Tuesday, July 3, 2012

Arse backwards but facing the right way. Sort of.

The PM is apparently against a minimum price for alcohol. Which is good. Whilst he may be against it, he doesn't appear to know what it actually is though. And having an MP (let alone the PM) arguing against something that they're not able to identify, that is worrying. Or it would be worrying if one weren't quite so worried already.

And to make it even weirder (for me anyway) is the fact that I'm sort of in agreement with the anti-minimum price stance. Key's argument is that it would just get the poor drinking lower queality alcohol. This is the bit that's arse backwards by the way. A minimum price on alcohol would mean the price of the low quality, cheap alcohol would rise, while most probably meaning that the price of the higher quality alcohol's would stay the same.


The problem that occurs to me with a minimum price policy is that it will make no difference to those heavy drinkers who can already afford to drink. For those on lower incomes, alcohol is already a luxury and I suspect those heavy drinkers who would be put off by a price rise are probably already drinking less. Which leaves those on low incomes who aren't willing to give up their booze. Where does their money come from then? The power bill? The kids lunch money? I could be convinced otherwise with some hard data from actual studies, but straight off the bat, I'm not convinced that a minimum price policy is necessarily a good thing.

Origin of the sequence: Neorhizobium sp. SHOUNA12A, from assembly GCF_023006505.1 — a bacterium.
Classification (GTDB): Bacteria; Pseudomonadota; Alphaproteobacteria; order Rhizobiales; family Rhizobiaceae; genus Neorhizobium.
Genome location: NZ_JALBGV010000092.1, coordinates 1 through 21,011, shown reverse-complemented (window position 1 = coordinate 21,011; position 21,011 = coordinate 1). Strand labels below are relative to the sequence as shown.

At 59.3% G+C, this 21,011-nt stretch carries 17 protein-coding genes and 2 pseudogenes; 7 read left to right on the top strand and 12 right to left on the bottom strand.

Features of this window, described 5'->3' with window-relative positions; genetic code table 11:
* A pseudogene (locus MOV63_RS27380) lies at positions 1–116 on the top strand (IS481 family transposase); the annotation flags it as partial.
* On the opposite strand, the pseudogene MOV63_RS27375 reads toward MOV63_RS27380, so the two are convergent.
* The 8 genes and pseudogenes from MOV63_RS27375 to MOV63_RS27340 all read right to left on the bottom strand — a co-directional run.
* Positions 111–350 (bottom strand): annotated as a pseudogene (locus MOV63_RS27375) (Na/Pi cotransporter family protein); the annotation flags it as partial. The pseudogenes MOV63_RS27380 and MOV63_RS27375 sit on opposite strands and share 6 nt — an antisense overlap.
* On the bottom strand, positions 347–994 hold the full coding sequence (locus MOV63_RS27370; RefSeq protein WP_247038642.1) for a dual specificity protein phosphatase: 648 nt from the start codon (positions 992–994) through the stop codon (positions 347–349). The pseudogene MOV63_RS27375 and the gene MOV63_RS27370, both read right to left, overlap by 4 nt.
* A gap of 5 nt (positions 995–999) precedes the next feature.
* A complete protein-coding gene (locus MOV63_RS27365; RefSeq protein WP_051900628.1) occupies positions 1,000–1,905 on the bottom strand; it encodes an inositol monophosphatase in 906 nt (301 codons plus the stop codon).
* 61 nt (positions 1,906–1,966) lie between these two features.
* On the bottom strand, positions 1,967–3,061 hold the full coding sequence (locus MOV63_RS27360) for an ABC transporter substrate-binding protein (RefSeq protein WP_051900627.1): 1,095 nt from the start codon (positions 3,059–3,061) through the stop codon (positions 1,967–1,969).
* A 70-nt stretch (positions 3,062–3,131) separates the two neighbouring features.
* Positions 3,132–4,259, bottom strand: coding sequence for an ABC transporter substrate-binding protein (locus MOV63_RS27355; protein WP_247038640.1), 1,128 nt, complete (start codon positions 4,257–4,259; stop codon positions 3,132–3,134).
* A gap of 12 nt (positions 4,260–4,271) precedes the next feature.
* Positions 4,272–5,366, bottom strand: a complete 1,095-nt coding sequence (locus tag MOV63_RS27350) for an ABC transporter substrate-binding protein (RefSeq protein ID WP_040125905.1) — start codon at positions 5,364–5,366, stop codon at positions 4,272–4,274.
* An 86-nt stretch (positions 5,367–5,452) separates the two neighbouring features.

1. See section 17 of the 2010 Law Commission report, 'Alcohol in our community: curbing the harm' - and in particular this summary paragraph (17.52):

    '...while any single elasticity measure will not successfully capture the heterogeneity of heavier drinkers’ varied responses to price changes, recent modelling and cost-effectiveness analyses have assumed heavy drinkers are one-third less responsive than moderate drinkers to changes in price. However, as discussed above, these global estimates, do not necessarily capture the full picture'.


    Still, one-third less is better than nothing, right?

  2. The question then becomes what sort of damage is going to result from those 2/3rds of heavier drinkers that might not respond.

    The thing that I get from the bit on heavier drinkers (17.41-17.52) is that internationally, the responses have been varied. there's all sorts of factors that could change the results.

    Which makes it an ideal opportunity to try out a trial such as Ben Goldacre has been recommending lately.
    If you're going to implement it, start studying patterns/collecting data for NZ now so that we can compare afterwards. Implement it for 5 years and see what happens, if it's good, lock it in, if it's not, get rid of it.

    I suspect some, but not all of the data needed is probably being collected atm, depending on what questions we would be wanting to answer at the end of a trial.